Before I begin I want to start with some givens, at least to me, and for which I would not want readers to think I am somehow not conscious of. First, the US population is amongst the most fortunate in the world right now in the number of vaccines available, and the speed at which, if it goes as planned, we will be vaccinated. I know this. Second, there are so many people and countries that have no prospect anytime soon to get a vaccine, and that is something we have to pay very close attention to as well, advocate for, and get active about. I know that too. These are my givens before I address where I believe we are now in this COVID pandemic.
I write as we seem to think, feel, and hope that this long pandemic nightmare, in regard to the COVID virus, will soon come to an end. But, I also write with some concerns. Some of you have expressed the same, or asked questions insinuating the same, which has compelled me to write this letter to you. I have to be honest, for the first time during this pandemic, I feel a bit betrayed, or at least at odds with the Governor’s decisions in the past few days. I want to say clearly he, and many other politicians, have the economy as their ultimate concern, or at least a major one, and I get that. Their balance of concern is different than ours, certainly than mine. I am far more concerned about your safety, both clergy and lay.
I know many of our congregations have decided to reopen at limited capacity and I am as glad to see that as you are, and concerned a bit too. I am going to say flatly, I believe the reopening plan the Governor has just rolled out which increases dining and large indoor gatherings is premature, and a bit of a slight to all the good work and sacrifice we have made to heed his guidelines and orders over this past year. I truly do hope I am all wrong.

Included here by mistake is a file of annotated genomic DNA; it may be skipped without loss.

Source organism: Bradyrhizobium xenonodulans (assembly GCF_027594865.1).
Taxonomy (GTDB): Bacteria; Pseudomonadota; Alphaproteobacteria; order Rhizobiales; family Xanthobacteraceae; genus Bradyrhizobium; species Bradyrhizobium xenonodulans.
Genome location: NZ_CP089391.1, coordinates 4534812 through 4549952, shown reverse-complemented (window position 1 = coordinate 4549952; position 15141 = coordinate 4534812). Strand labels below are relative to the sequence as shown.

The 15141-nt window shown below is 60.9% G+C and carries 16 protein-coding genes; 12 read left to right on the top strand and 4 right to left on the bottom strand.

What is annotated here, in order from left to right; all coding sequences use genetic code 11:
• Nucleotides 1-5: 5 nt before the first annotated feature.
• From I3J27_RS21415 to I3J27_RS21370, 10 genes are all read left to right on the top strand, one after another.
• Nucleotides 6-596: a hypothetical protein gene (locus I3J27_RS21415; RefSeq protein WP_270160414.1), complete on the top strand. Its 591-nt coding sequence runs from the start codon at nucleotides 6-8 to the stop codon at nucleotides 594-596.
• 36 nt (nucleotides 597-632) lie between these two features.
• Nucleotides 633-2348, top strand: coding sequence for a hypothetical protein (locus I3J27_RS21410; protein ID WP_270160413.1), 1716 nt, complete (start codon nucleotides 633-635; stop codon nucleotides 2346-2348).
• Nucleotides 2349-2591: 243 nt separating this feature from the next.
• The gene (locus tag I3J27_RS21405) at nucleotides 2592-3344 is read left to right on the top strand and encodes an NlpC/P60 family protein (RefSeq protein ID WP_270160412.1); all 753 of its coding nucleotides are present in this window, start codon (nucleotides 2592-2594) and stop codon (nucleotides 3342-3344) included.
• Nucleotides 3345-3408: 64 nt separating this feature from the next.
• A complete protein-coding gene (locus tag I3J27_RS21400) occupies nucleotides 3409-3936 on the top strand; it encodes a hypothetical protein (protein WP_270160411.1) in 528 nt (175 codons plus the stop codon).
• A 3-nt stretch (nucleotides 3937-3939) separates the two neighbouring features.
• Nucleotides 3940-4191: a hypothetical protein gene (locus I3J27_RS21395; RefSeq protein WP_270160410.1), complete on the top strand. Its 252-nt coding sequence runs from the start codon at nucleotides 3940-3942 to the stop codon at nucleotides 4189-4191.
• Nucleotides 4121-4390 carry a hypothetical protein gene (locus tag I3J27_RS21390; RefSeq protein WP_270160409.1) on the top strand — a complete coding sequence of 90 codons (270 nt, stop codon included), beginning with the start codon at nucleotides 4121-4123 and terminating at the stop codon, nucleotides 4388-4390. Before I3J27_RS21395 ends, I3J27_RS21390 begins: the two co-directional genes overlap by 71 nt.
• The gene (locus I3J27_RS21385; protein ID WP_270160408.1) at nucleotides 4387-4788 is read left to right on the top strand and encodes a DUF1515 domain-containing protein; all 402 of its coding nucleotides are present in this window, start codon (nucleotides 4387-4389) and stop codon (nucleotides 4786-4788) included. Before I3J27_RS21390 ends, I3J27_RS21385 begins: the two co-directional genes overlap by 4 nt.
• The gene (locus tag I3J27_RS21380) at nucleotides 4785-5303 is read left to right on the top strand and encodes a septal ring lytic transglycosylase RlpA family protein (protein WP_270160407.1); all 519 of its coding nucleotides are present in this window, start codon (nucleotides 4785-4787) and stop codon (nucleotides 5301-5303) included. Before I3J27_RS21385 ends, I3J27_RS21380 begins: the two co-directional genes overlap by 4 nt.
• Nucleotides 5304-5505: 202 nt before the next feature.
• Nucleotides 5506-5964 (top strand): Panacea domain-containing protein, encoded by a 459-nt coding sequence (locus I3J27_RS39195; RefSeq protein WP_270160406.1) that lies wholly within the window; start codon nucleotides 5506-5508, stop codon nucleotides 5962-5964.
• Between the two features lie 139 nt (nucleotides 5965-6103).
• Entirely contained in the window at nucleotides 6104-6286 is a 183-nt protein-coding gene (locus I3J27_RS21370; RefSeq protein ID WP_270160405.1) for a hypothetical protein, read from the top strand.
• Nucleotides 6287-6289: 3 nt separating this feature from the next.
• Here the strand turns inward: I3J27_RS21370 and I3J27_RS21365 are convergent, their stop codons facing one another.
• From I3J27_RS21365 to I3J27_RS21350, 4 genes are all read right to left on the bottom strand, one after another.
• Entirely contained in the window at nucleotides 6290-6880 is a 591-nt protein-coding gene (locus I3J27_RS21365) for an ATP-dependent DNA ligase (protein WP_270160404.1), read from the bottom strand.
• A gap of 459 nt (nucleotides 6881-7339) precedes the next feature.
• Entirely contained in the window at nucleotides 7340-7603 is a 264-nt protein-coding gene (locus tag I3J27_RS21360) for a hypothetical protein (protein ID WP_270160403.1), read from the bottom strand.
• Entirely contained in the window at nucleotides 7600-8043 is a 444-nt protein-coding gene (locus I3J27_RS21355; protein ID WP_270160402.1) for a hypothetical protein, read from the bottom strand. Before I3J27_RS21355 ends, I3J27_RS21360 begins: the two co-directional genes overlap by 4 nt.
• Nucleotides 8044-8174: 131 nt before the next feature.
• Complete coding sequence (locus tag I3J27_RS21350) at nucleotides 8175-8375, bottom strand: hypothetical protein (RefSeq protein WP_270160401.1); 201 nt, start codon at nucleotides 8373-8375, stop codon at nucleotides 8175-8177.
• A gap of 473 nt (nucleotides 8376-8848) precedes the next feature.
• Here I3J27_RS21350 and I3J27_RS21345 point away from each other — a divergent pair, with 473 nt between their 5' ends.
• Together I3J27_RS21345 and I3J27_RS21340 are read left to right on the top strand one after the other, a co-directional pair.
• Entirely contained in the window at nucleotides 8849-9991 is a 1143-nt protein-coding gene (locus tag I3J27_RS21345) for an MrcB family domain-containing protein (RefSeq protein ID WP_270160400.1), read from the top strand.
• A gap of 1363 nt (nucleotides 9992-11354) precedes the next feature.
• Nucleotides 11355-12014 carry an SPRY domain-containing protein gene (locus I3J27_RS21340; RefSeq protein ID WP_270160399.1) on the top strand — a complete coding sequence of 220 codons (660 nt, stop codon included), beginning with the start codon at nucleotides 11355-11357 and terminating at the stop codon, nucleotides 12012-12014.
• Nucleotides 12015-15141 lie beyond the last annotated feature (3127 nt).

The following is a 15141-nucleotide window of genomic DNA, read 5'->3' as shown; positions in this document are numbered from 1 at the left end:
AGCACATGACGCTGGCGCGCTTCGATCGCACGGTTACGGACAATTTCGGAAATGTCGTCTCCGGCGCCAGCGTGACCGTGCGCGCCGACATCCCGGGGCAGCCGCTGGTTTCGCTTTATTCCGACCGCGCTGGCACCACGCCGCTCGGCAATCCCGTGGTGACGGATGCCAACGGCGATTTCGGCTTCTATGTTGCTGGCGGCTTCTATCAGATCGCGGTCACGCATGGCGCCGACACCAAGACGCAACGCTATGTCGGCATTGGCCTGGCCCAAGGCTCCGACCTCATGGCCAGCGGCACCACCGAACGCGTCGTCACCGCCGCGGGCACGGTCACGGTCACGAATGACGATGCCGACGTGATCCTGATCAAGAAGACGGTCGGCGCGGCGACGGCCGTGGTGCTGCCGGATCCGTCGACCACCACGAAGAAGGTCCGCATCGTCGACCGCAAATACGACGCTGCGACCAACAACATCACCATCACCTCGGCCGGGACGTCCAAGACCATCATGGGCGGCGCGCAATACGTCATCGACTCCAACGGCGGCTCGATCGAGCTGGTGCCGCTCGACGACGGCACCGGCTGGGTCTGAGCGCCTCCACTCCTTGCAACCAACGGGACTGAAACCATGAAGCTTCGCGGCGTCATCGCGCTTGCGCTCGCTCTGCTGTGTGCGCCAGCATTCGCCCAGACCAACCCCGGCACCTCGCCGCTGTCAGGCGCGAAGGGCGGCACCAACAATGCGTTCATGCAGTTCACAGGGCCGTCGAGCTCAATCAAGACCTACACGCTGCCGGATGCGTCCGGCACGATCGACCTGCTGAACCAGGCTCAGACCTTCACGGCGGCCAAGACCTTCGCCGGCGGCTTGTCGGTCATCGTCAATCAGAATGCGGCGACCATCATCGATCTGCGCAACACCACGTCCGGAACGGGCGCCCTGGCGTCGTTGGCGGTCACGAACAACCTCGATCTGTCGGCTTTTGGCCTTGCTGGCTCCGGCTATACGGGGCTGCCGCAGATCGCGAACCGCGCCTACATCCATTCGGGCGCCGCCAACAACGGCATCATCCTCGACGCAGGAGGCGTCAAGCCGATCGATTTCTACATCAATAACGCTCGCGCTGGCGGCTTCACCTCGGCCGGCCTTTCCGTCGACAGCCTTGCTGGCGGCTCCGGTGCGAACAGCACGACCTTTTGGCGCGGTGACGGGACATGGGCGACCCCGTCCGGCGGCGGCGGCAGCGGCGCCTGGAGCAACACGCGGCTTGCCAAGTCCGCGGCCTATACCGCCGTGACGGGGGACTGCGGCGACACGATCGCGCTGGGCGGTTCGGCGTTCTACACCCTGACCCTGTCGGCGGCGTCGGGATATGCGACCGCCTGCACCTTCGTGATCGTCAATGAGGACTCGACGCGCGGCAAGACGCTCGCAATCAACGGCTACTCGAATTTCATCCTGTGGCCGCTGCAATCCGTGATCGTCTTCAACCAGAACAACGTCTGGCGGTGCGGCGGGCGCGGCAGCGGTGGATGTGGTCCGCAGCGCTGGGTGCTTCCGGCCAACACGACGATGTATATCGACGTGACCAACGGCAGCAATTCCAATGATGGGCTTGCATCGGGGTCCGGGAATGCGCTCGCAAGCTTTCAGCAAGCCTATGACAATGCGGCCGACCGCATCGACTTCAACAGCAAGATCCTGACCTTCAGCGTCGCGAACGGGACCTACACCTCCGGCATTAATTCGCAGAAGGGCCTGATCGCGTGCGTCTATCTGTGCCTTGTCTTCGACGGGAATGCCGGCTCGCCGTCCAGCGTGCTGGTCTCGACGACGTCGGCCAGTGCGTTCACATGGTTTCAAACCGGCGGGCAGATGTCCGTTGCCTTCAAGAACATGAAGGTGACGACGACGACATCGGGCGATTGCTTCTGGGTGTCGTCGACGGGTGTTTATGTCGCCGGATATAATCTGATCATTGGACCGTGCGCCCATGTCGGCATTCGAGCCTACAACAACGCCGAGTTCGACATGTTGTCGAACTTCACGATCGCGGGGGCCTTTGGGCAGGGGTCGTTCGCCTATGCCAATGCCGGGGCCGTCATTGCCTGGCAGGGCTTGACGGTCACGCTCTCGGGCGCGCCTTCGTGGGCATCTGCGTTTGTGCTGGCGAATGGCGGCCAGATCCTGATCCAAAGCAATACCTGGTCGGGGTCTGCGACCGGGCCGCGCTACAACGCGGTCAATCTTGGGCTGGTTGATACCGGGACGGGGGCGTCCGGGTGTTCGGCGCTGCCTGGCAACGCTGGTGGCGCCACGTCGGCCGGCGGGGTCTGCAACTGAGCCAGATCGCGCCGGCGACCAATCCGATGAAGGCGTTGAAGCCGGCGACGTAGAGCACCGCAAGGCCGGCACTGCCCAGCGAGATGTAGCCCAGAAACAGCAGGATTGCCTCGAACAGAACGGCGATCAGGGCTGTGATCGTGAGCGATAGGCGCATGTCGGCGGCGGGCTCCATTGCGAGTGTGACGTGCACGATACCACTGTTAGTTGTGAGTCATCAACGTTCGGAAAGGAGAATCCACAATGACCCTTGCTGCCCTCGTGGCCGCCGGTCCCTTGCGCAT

I say this due to several considerations. All research seems to indicate that the vast majority of infections occur in indoor, enclosed spaces. We have now detected all variants in our state. They, appear to be more highly infectious, and at least one, more deadly. I know not everyone agrees but I found it shocking that our politicians were insisting that teachers go back to the classroom and yet did not have getting them vaccinated as a priority until just recently. Perhaps it is easier once you and your family are vaccinated, to throw caution to the wind for others but I do not want us to do that.
I have this fear because we, this country, have done this now almost three times, waves of infections that is, and I am sincerely hoping I am wrong that we are taking actions now to take us to the fourth wave, but I am concerned about that and not afraid to admit it. We seem to get right there, and then cannot resist opening up. So, I feel the need to express a few things regarding the next few months.
At this moment the reality is that we have only fully vaccinated just at 10% of our state. You do not have to be a mathematician to note this means 90% of us are still not vaccinated. Which also translates to not much being different today than it was three weeks ago. While there are studies that show that fully vaccinated people do not spread the virus, there are just as many beginning to come out of real life experience that show that it is possible. Several people in a study in Hawaii, a month out of full vaccination, have tested positive for the virus. The good news is these folks did not develop serious symptoms, or in other words, vaccines work, GET ONE whenever you are finally allowed. What remains unknown is whether such person can still spread it to others. I am leaning toward the belief that they can. Whatever is true, this inconclusive reality plays into my thoughts below.